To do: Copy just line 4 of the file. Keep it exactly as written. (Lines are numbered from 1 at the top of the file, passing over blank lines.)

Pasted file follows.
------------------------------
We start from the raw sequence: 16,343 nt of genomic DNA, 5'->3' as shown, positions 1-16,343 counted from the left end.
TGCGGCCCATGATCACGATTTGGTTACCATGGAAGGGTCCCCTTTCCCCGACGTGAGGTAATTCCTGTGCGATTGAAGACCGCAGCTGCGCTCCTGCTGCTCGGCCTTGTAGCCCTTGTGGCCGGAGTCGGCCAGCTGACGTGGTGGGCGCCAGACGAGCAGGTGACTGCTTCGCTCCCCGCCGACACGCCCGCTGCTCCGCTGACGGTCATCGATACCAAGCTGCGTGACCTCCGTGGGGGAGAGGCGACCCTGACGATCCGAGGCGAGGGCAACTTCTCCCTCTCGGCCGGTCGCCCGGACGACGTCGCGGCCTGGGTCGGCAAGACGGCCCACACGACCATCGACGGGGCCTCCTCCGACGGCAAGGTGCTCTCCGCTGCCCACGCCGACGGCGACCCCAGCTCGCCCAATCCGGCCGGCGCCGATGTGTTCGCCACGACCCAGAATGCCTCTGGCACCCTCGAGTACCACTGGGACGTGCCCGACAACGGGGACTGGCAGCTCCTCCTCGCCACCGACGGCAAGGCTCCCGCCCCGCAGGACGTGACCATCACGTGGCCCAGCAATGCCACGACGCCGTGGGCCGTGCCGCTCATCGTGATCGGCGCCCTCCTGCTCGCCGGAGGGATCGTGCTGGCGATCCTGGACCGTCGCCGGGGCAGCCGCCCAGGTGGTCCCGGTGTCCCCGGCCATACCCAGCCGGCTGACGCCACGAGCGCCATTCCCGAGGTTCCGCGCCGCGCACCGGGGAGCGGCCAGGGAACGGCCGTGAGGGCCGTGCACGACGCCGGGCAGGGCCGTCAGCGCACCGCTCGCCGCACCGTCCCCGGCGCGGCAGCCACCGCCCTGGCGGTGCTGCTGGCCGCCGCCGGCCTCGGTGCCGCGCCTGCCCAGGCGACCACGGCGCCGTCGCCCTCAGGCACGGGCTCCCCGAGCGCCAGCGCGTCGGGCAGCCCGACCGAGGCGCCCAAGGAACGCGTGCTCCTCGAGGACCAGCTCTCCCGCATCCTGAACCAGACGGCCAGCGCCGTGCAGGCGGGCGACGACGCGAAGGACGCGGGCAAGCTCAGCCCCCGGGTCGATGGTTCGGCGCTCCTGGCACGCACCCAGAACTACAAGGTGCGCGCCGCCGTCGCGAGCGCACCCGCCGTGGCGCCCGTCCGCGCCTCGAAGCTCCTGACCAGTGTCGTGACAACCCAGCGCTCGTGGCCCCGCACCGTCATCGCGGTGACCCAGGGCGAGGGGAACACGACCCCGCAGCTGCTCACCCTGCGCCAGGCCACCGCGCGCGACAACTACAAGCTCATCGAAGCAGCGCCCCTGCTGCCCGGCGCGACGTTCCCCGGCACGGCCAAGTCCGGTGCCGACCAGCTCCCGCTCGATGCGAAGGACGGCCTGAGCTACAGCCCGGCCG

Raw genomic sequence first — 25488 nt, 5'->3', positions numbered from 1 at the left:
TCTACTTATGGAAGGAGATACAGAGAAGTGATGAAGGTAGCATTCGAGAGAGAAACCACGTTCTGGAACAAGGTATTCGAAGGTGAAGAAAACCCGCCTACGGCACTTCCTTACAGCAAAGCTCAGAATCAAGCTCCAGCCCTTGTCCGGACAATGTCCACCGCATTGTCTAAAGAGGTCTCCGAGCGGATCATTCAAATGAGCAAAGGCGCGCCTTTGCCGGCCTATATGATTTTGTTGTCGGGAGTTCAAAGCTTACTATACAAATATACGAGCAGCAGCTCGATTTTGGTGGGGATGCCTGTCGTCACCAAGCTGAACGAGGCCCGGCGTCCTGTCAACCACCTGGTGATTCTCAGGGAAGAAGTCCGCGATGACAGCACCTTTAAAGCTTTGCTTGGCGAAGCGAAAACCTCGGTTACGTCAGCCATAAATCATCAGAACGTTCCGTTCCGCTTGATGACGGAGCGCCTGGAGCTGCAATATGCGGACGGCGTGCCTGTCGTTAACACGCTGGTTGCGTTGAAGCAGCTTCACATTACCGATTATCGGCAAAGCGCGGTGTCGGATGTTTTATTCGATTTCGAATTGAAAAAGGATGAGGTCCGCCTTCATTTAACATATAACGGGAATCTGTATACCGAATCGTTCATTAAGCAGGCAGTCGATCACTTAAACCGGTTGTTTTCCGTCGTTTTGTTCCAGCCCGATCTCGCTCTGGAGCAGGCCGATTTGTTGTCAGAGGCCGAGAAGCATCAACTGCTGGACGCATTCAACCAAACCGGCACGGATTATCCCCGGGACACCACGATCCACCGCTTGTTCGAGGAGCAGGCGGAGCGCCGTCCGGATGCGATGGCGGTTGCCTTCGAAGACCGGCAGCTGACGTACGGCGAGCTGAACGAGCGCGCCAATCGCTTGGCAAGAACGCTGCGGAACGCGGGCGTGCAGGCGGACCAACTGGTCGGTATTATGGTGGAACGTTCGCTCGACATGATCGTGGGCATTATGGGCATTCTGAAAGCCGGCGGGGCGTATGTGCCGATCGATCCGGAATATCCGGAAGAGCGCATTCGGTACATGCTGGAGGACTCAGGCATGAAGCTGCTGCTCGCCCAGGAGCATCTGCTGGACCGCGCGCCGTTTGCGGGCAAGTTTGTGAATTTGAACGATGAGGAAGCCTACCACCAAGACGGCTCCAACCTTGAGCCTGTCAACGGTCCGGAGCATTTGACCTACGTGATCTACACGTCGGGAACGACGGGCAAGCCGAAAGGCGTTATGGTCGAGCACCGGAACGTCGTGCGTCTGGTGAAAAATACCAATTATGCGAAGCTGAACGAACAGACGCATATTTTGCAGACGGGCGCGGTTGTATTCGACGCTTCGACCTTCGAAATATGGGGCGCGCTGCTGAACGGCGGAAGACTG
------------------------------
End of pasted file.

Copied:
TCTACTTATGGAAGGAGATACAGAGAAGTGATGAAGGTAGCATTCGAGAGAGAAACCACGTTCTGGAACAAGGTATTCGAAGGTGAAGAAAACCCGCCTACGGCACTTCCTTACAGCAAAGCTCAGAATCAAGCTCCAGCCCTTGTCCGGACAATGTCCACCGCATTGTCTAAAGAGGTCTCCGAGCGGATCATTCAAATGAGCAAAGGCGCGCCTTTGCCGGCCTATATGATTTTGTTGTCGGGAGTTCAAAGCTTACTATACAAATATACGAGCAGCAGCTCGATTTTGGTGGGGATGCCTGTCGTCACCAAGCTGAACGAGGCCCGGCGTCCTGTCAACCACCTGGTGATTCTCAGGGAAGAAGTCCGCGATGACAGCACCTTTAAAGCTTTGCTTGGCGAAGCGAAAACCTCGGTTACGTCAGCCATAAATCATCAGAACGTTCCGTTCCGCTTGATGACGGAGCGCCTGGAGCTGCAATATGCGGACGGCGTGCCTGTCGTTAACACGCTGGTTGCGTTGAAGCAGCTTCACATTACCGATTATCGGCAAAGCGCGGTGTCGGATGTTTTATTCGATTTCGAATTGAAAAAGGATGAGGTCCGCCTTCATTTAACATATAACGGGAATCTGTATACCGAATCGTTCATTAAGCAGGCAGTCGATCACTTAAACCGGTTGTTTTCCGTCGTTTTGTTCCAGCCCGATCTCGCTCTGGAGCAGGCCGATTTGTTGTCAGAGGCCGAGAAGCATCAACTGCTGGACGCATTCAACCAAACCGGCACGGATTATCCCCGGGACACCACGATCCACCGCTTGTTCGAGGAGCAGGCGGAGCGCCGTCCGGATGCGATGGCGGTTGCCTTCGAAGACCGGCAGCTGACGTACGGCGAGCTGAACGAGCGCGCCAATCGCTTGGCAAGAACGCTGCGGAACGCGGGCGTGCAGGCGGACCAACTGGTCGGTATTATGGTGGAACGTTCGCTCGACATGATCGTGGGCATTATGGGCATTCTGAAAGCCGGCGGGGCGTATGTGCCGATCGATCCGGAATATCCGGAAGAGCGCATTCGGTACATGCTGGAGGACTCAGGCATGAAGCTGCTGCTCGCCCAGGAGCATCTGCTGGACCGCGCGCCGTTTGCGGGCAAGTTTGTGAATTTGAACGATGAGGAAGCCTACCACCAAGACGGCTCCAACCTTGAGCCTGTCAACGGTCCGGAGCATTTGACCTACGTGATCTACACGTCGGGAACGACGGGCAAGCCGAAAGGCGTTATGGTCGAGCACCGGAACGTCGTGCGTCTGGTGAAAAATACCAATTATGCGAAGCTGAACGAACAGACGCATATTTTGCAGACGGGCGCGGTTGTATTCGACGCTTCGACCTTCGAAATATGGGGCGCGCTGCTGAACGGCGGAAGACTG